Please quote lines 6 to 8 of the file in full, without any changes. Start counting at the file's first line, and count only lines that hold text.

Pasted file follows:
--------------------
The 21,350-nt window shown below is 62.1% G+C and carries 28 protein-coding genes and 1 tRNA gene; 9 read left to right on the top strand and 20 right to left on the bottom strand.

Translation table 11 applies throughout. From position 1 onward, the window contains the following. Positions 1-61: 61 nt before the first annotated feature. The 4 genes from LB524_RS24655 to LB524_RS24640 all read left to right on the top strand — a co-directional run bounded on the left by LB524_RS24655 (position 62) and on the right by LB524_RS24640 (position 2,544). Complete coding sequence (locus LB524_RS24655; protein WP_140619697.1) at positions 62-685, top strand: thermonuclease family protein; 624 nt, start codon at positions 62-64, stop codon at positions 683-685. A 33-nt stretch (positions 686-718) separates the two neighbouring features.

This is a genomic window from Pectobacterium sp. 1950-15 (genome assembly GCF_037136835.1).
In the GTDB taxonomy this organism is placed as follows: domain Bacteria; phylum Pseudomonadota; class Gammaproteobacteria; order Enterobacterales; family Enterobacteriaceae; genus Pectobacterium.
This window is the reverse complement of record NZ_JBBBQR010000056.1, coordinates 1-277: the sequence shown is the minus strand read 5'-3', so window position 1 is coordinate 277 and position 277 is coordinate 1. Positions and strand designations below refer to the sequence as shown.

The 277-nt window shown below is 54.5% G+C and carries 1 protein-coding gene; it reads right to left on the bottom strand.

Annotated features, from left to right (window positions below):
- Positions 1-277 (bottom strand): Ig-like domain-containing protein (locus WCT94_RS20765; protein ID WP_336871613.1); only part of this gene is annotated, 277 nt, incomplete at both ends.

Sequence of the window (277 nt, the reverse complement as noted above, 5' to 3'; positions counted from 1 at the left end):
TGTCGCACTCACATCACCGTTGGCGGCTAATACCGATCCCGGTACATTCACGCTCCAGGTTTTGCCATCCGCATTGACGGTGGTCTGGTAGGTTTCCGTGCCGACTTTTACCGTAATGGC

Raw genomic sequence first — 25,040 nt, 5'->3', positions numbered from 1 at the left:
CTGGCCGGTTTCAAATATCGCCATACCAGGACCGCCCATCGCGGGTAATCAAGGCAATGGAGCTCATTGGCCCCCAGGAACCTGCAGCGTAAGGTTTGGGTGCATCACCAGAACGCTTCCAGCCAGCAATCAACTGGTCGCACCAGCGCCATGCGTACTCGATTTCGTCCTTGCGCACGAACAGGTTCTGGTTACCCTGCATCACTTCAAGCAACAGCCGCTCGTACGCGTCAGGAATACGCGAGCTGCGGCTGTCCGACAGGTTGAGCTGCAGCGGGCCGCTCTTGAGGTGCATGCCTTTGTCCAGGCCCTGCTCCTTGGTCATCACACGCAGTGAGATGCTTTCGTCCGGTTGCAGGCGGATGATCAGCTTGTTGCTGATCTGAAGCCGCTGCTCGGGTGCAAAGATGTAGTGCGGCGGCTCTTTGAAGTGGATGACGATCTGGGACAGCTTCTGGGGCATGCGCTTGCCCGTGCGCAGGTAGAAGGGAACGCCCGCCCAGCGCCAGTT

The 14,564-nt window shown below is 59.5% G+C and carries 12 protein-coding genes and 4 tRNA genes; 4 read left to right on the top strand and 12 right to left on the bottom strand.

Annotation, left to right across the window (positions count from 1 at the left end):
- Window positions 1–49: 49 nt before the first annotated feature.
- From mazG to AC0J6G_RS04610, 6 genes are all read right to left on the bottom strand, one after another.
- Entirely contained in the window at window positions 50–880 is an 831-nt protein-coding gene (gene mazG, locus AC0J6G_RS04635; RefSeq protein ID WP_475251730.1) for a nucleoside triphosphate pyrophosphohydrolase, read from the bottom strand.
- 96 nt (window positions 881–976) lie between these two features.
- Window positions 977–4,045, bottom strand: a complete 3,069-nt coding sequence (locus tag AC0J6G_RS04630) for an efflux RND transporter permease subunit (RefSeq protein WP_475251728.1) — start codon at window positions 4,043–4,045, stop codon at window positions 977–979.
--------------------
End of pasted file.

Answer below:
The 277-nt window shown below is 54.5% G+C and carries 1 protein-coding gene; it reads right to left on the bottom strand.

Annotated features, from left to right (window positions below):
- Positions 1-277 (bottom strand): Ig-like domain-containing protein (locus WCT94_RS20765; protein ID WP_336871613.1); only part of this gene is annotated, 277 nt, incomplete at both ends.